One of the weirder phenoms of this world, to me, is all the look-alikes who pass themselves off as famous people. I have an old bandmate who looks like Carlos Santana and he has played in front of 50,000 people in Sun Devil Stadium, more than once, accompanying the ASU marching band, doing Santana songs at halftime. Many, if not most, of the people in the bleachers are convinced he is the real Santana and after thunderous applause (Mike is a very good guitar player) the crowd clamores after him to get an autograph, and, or, to touch him. He told me it is a strange sensation, having that much power for being someone who you aren't.
When Kathy and I were on the Rock & Roll Retirement Home tour last Saturday, our guide, Charlotte, told us they had a resident celebrity, who came out of an elevator just as we were going up to the second floor.
"He was in the 'Our Gang' movies as Freckles," she told us proudly. He carried himself well and is apparently 98 years old.
When I asked him if I could take his picture he agreed and was gracious and when I asked him about being Freckles in the "Our Gang" flicks he quickly added that he was in the silent versions which have all been lost.
Oh, how convenient.
I flashed back to working at New Times in the eighties when a news report in the Republic claimed a bagger at one of the local grocery stores was, in fact Buckwheat from the "Our Gang" series and several TV news stations did stories on him. Then another guy, back east, claimed to be Buckwheat as well, and I realized there are probably quite a few Buckwheats—and Freckles— passing themselves off as members of a very porous cast of characters in a long-running show.
Another time a New Times reporter came in the office and told me that Hank Ketchum, the creator of the comic strip, Dennis the Menace, is a homeless person living in Phoenix and the reporter had a drawing of Dennis that the down-on-his-luck cartoonist had done to prove it. Being a cartoonist myself, I quickly saw that it was not the real deal. Homeless Hank claimed the syndicate had robbed him of all his royalties and he was forced to live on the streets of Phoenix, Arizona. Unfortunately, when our editor did a little research he easily found the real Hank Ketchum who told us this bum imposter (literally!) was causing him all sorts of problems. The real Hank Ketchum was living on a lake in Switzerland and was very much alive and receiving ample royalties for his cartoons.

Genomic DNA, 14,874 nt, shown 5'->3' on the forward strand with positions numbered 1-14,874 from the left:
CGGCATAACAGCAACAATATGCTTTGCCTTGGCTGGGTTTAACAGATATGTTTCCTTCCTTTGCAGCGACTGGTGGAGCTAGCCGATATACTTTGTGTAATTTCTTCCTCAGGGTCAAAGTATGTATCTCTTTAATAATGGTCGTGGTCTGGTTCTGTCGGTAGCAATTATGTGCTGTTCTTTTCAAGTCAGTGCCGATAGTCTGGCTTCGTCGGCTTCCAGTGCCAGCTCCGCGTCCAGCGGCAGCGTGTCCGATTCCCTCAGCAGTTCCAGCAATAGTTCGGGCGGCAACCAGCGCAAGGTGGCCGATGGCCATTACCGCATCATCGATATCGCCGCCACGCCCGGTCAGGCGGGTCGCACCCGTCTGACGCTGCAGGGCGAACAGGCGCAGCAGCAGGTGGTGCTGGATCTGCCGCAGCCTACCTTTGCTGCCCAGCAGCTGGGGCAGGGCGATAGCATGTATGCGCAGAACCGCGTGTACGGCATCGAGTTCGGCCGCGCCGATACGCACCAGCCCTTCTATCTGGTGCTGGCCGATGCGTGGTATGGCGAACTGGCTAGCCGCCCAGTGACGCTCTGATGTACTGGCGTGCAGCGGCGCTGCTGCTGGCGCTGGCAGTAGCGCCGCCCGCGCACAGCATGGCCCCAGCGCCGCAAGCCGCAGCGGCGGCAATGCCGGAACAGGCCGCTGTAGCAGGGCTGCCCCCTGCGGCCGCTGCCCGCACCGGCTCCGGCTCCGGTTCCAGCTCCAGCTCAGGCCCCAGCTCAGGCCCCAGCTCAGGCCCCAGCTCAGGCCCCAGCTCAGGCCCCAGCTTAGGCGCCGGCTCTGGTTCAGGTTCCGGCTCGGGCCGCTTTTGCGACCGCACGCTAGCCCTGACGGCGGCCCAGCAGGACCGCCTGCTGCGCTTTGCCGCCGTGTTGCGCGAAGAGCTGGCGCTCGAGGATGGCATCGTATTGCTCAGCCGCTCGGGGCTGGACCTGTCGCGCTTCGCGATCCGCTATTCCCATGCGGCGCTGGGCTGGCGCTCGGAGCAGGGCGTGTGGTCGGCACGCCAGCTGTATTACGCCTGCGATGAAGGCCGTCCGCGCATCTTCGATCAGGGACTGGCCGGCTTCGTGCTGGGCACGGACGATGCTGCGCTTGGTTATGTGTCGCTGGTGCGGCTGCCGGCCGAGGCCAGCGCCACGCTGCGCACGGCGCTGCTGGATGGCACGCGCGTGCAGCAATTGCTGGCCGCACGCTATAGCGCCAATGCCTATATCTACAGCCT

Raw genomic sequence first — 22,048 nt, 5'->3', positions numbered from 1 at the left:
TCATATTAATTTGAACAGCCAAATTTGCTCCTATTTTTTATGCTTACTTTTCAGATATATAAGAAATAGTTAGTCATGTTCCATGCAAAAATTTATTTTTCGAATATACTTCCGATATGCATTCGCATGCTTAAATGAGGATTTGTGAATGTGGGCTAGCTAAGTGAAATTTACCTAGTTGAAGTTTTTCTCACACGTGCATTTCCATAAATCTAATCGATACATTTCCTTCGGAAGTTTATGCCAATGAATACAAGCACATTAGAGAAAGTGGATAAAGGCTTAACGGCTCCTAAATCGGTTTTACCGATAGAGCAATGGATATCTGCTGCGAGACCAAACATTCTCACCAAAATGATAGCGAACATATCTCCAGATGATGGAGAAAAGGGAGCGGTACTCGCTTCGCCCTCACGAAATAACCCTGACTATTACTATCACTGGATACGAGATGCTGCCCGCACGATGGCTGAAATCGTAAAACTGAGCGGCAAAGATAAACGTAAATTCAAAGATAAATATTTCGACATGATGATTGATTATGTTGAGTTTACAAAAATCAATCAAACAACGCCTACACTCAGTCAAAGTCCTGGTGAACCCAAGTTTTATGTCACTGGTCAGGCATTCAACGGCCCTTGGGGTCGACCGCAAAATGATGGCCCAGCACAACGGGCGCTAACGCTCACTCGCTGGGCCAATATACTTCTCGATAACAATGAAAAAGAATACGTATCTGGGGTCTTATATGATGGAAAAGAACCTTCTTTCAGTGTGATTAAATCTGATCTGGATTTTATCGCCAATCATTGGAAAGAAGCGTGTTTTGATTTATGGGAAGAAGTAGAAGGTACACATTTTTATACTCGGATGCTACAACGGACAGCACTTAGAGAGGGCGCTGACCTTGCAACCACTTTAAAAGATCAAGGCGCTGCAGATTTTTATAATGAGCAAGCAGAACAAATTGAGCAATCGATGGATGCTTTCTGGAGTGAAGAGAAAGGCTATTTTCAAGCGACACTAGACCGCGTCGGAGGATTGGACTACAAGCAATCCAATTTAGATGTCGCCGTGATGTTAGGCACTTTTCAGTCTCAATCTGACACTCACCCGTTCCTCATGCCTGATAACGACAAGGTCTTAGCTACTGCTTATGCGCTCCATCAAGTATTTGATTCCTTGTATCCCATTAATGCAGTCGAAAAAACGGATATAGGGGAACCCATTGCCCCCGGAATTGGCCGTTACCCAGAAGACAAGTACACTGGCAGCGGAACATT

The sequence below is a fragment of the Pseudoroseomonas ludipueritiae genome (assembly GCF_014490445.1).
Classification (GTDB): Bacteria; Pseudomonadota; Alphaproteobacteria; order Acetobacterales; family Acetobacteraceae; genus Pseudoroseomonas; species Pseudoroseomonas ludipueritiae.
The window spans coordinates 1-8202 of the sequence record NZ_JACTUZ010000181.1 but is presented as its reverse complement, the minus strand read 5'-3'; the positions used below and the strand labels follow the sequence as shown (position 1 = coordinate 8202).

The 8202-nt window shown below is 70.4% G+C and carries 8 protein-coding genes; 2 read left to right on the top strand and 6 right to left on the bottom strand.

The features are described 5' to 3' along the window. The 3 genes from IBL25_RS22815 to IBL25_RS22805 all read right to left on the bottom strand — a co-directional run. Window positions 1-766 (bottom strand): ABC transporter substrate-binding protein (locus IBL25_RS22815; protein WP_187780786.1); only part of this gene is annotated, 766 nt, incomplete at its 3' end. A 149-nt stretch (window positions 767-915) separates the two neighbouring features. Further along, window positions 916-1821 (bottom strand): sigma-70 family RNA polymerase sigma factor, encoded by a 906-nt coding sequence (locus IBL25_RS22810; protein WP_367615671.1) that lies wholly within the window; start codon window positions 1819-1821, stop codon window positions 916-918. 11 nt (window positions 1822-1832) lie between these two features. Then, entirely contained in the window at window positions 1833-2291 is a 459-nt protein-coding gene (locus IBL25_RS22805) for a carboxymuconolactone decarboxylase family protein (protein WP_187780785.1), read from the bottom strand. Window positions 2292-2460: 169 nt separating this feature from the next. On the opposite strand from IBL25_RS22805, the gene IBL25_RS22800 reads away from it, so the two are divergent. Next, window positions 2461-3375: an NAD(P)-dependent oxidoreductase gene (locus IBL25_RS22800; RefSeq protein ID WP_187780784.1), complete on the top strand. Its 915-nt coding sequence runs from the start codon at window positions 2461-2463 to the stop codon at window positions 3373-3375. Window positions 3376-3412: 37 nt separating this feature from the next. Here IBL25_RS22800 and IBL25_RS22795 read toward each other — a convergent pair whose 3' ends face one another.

On another occasion, one of my New Times amigos came in the offices, upstairs in the San Carlos Hotel, and said Glenn Fry of the Eagles was downstairs drinking in the bar. Being a big fan, I ran down there, only to discover some hippy guy with long hair who sort-of looked like Glenn Fry, but not quite. Anyway, I didn't bust him and besides, he was holding court at the bar and, of course, everyone was buying him drinks and fawning over him.
Probably the most bizarre encounter with one of these taken-identity people was when I was a drummer in a Country band in Tucson playing the VFW circuit in the 1970s. We were told in hushed and reverent tones by the wait staff of the VFW that was just outside the gate at Davis Monthan Air Base, that one of the women who came into the bar regularly was actually Ronald Reagan's first wife, Jane Wyman. Well, there was a decent resemblance, but REALLY, she's hanging out in Tucson in a VFW? To this day I don't know if it was the real Jane Wyman or not (although a quick search shows that the real Jane Wyman had a home in Palm Springs!), but then, that is the thin line of believability all these Taken-Identity people play on.
"Everyone wants to be Cary Grant. Even I want to be Cary Grant."